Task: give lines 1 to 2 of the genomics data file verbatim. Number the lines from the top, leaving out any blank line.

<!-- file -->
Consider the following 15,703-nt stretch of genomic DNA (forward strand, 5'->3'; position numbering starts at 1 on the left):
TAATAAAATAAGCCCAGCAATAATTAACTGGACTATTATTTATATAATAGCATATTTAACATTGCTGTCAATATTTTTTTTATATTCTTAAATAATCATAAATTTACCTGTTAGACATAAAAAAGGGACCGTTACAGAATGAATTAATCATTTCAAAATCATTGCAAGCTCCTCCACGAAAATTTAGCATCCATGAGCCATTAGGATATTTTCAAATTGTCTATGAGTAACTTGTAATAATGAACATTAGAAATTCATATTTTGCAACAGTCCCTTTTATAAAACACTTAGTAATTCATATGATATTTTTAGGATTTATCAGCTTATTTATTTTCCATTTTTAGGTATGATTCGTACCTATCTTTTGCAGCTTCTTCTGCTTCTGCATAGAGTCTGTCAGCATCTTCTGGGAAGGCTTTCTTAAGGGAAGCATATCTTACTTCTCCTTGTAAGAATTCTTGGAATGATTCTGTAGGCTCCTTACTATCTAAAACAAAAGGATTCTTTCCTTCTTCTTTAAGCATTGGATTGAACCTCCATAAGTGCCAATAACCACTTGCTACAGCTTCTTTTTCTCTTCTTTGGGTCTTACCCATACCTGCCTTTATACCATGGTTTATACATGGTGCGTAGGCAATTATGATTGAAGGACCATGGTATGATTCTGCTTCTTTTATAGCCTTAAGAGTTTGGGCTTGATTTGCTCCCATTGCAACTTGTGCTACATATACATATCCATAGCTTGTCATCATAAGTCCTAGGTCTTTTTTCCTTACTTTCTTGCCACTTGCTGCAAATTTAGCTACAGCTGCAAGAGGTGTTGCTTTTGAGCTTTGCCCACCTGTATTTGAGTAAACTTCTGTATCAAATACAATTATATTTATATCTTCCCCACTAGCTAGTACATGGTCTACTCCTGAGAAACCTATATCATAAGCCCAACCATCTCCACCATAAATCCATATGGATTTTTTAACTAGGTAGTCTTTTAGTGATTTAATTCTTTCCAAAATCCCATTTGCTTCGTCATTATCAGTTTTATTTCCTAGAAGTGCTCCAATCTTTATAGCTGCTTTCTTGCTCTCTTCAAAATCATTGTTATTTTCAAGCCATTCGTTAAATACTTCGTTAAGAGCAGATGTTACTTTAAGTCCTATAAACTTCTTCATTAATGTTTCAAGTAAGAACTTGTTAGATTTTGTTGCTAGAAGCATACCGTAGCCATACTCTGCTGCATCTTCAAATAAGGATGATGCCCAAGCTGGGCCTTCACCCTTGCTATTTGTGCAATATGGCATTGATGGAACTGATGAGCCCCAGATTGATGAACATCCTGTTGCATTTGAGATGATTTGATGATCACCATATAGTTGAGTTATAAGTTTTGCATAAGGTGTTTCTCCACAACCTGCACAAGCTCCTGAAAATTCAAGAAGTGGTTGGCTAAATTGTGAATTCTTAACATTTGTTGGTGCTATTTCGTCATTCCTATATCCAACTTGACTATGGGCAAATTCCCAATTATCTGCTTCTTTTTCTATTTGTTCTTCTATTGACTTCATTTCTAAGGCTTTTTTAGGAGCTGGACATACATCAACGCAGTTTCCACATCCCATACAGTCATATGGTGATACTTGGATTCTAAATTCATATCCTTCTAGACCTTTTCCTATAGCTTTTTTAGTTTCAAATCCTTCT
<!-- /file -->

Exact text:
Consider the following 15,703-nt stretch of genomic DNA (forward strand, 5'->3'; position numbering starts at 1 on the left):
TAATAAAATAAGCCCAGCAATAATTAACTGGACTATTATTTATATAATAGCATATTTAACATTGCTGTCAATATTTTTTTTATATTCTTAAATAATCATAAATTTACCTGTTAGACATAAAAAAGGGACCGTTACAGAATGAATTAATCATTTCAAAATCATTGCAAGCTCCTCCACGAAAATTTAGCATCCATGAGCCATTAGGATATTTTCAAATTGTCTATGAGTAACTTGTAATAATGAACATTAGAAATTCATATTTTGCAACAGTCCCTTTTATAAAACACTTAGTAATTCATATGATATTTTTAGGATTTATCAGCTTATTTATTTTCCATTTTTAGGTATGATTCGTACCTATCTTTTGCAGCTTCTTCTGCTTCTGCATAGAGTCTGTCAGCATCTTCTGGGAAGGCTTTCTTAAGGGAAGCATATCTTACTTCTCCTTGTAAGAATTCTTGGAATGATTCTGTAGGCTCCTTACTATCTAAAACAAAAGGATTCTTTCCTTCTTCTTTAAGCATTGGATTGAACCTCCATAAGTGCCAATAACCACTTGCTACAGCTTCTTTTTCTCTTCTTTGGGTCTTACCCATACCTGCCTTTATACCATGGTTTATACATGGTGCGTAGGCAATTATGATTGAAGGACCATGGTATGATTCTGCTTCTTTTATAGCCTTAAGAGTTTGGGCTTGATTTGCTCCCATTGCAACTTGTGCTACATATACATATCCATAGCTTGTCATCATAAGTCCTAGGTCTTTTTTCCTTACTTTCTTGCCACTTGCTGCAAATTTAGCTACAGCTGCAAGAGGTGTTGCTTTTGAGCTTTGCCCACCTGTATTTGAGTAAACTTCTGTATCAAATACAATTATATTTATATCTTCCCCACTAGCTAGTACATGGTCTACTCCTGAGAAACCTATATCATAAGCCCAACCATCTCCACCATAAATCCATATGGATTTTTTAACTAGGTAGTCTTTTAGTGATTTAATTCTTTCCAAAATCCCATTTGCTTCGTCATTATCAGTTTTATTTCCTAGAAGTGCTCCAATCTTTATAGCTGCTTTCTTGCTCTCTTCAAAATCATTGTTATTTTCAAGCCATTCGTTAAATACTTCGTTAAGAGCAGATGTTACTTTAAGTCCTATAAACTTCTTCATTAATGTTTCAAGTAAGAACTTGTTAGATTTTGTTGCTAGAAGCATACCGTAGCCATACTCTGCTGCATCTTCAAATAAGGATGATGCCCAAGCTGGGCCTTCACCCTTGCTATTTGTGCAATATGGCATTGATGGAACTGATGAGCCCCAGATTGATGAACATCCTGTTGCATTTGAGATGATTTGATGATCACCATATAGTTGAGTTATAAGTTTTGCATAAGGTGTTTCTCCACAACCTGCACAAGCTCCTGAAAATTCAAGAAGTGGTTGGCTAAATTGTGAATTCTTAACATTTGTTGGTGCTATTTCGTCATTCCTATATCCAACTTGACTATGGGCAAATTCCCAATTATCTGCTTCTTTTTCTATTTGTTCTTCTATTGACTTCATTTCTAAGGCTTTTTTAGGAGCTGGACATACATCAACGCAGTTTCCACATCCCATACAGTCATATGGTGATACTTGGATTCTAAATTCATATCCTTCTAGACCTTTTCCTATAGCTTTTTTAGTTTCAAATCCTTCT